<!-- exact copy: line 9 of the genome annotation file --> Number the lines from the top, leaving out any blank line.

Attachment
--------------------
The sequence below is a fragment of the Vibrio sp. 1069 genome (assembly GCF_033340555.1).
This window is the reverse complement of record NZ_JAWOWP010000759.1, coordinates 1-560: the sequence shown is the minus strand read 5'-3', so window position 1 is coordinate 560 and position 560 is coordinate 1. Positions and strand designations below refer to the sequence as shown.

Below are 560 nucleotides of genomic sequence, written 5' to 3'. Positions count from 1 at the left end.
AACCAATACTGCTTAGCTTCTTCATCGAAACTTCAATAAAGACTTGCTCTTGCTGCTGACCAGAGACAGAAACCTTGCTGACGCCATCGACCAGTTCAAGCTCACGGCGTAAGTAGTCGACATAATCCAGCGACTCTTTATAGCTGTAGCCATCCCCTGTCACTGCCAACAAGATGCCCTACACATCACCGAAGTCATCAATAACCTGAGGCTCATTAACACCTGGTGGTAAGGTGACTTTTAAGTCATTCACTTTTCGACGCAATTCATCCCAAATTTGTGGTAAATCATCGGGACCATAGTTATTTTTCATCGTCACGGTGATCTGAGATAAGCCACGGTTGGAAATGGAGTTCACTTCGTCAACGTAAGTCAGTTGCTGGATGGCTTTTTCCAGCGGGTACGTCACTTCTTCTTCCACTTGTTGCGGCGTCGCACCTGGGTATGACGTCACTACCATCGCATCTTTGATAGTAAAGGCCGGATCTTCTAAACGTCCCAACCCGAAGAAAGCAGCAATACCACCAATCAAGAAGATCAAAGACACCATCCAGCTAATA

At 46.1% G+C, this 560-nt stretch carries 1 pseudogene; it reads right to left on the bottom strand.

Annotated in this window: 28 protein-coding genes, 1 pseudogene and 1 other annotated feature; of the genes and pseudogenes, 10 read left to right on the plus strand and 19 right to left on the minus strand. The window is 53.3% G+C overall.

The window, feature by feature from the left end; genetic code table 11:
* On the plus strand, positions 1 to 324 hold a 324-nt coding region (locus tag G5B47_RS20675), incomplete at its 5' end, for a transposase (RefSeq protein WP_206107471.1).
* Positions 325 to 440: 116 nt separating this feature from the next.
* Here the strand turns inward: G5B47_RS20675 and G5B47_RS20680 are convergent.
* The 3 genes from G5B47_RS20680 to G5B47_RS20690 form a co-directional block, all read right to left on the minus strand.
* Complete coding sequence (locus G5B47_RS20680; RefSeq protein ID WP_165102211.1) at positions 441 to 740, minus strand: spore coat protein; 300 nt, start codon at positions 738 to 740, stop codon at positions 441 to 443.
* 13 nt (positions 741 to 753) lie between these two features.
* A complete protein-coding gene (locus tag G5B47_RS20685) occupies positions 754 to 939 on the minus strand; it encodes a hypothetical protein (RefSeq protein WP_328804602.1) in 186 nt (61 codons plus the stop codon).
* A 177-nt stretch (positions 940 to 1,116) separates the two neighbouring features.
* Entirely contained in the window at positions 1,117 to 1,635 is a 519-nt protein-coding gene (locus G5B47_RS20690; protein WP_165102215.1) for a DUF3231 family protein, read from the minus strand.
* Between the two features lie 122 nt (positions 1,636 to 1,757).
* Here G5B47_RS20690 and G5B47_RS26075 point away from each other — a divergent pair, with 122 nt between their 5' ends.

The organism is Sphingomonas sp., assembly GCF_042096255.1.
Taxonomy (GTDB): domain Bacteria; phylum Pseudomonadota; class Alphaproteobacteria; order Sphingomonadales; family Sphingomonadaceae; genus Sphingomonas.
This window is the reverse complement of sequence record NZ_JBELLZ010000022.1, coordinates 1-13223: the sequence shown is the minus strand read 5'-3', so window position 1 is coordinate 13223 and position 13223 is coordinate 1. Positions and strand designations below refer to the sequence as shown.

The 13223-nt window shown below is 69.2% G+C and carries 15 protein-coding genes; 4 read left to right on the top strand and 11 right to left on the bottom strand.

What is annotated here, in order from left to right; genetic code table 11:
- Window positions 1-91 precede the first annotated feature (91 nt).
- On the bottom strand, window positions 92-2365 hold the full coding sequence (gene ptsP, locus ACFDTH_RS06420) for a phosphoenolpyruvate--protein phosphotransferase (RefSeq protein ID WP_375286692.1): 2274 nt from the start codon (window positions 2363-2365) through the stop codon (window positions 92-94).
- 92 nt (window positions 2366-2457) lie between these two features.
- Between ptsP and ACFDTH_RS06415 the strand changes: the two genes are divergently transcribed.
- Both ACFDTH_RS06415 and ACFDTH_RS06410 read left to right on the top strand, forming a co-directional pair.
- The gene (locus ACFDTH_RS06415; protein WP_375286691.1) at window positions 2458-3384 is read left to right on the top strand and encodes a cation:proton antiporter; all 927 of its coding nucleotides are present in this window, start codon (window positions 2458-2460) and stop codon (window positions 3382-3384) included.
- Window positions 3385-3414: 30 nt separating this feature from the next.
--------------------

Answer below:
* Positions 325 to 440: 116 nt separating this feature from the next.